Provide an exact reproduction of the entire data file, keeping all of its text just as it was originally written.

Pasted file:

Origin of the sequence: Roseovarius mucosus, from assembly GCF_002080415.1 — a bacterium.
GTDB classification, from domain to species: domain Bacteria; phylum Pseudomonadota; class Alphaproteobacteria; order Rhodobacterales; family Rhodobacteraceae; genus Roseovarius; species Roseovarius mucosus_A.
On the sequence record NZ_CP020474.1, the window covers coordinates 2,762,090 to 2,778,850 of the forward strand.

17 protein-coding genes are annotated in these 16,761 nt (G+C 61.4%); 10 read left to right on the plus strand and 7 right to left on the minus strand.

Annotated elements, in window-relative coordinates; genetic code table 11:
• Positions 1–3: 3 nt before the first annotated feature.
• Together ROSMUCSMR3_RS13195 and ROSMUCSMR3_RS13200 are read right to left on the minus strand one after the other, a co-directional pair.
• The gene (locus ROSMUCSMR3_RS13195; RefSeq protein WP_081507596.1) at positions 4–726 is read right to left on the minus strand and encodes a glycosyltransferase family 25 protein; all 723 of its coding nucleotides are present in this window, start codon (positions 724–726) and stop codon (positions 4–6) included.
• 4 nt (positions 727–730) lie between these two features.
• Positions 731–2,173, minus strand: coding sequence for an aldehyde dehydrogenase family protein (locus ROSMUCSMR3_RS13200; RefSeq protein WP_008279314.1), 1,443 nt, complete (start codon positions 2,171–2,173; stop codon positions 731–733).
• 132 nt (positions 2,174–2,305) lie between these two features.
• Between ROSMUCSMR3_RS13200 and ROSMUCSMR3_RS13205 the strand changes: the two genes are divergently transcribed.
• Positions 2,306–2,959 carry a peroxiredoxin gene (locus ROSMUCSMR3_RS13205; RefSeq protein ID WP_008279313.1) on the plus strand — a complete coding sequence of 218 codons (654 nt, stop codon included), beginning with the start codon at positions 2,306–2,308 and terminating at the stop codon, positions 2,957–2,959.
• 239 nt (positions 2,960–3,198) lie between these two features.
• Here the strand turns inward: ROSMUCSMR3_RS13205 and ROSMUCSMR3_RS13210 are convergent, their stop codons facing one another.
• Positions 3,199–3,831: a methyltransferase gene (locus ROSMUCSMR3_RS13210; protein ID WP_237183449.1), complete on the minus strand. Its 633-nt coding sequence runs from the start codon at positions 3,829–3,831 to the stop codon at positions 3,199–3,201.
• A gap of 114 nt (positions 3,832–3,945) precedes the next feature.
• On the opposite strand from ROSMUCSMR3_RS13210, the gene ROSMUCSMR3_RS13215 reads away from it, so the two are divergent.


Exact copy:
Origin of the sequence: Roseovarius mucosus, from assembly GCF_002080415.1 — a bacterium.
GTDB classification, from domain to species: domain Bacteria; phylum Pseudomonadota; class Alphaproteobacteria; order Rhodobacterales; family Rhodobacteraceae; genus Roseovarius; species Roseovarius mucosus_A.
On the sequence record NZ_CP020474.1, the window covers coordinates 2,762,090 to 2,778,850 of the forward strand.

17 protein-coding genes are annotated in these 16,761 nt (G+C 61.4%); 10 read left to right on the plus strand and 7 right to left on the minus strand.

Annotated elements, in window-relative coordinates; genetic code table 11:
• Positions 1–3: 3 nt before the first annotated feature.
• Together ROSMUCSMR3_RS13195 and ROSMUCSMR3_RS13200 are read right to left on the minus strand one after the other, a co-directional pair.
• The gene (locus ROSMUCSMR3_RS13195; RefSeq protein WP_081507596.1) at positions 4–726 is read right to left on the minus strand and encodes a glycosyltransferase family 25 protein; all 723 of its coding nucleotides are present in this window, start codon (positions 724–726) and stop codon (positions 4–6) included.
• 4 nt (positions 727–730) lie between these two features.
• Positions 731–2,173, minus strand: coding sequence for an aldehyde dehydrogenase family protein (locus ROSMUCSMR3_RS13200; RefSeq protein WP_008279314.1), 1,443 nt, complete (start codon positions 2,171–2,173; stop codon positions 731–733).
• 132 nt (positions 2,174–2,305) lie between these two features.
• Between ROSMUCSMR3_RS13200 and ROSMUCSMR3_RS13205 the strand changes: the two genes are divergently transcribed.
• Positions 2,306–2,959 carry a peroxiredoxin gene (locus ROSMUCSMR3_RS13205; RefSeq protein ID WP_008279313.1) on the plus strand — a complete coding sequence of 218 codons (654 nt, stop codon included), beginning with the start codon at positions 2,306–2,308 and terminating at the stop codon, positions 2,957–2,959.
• 239 nt (positions 2,960–3,198) lie between these two features.
• Here the strand turns inward: ROSMUCSMR3_RS13205 and ROSMUCSMR3_RS13210 are convergent, their stop codons facing one another.
• Positions 3,199–3,831: a methyltransferase gene (locus ROSMUCSMR3_RS13210; protein ID WP_237183449.1), complete on the minus strand. Its 633-nt coding sequence runs from the start codon at positions 3,829–3,831 to the stop codon at positions 3,199–3,201.
• A gap of 114 nt (positions 3,832–3,945) precedes the next feature.
• On the opposite strand from ROSMUCSMR3_RS13210, the gene ROSMUCSMR3_RS13215 reads away from it, so the two are divergent.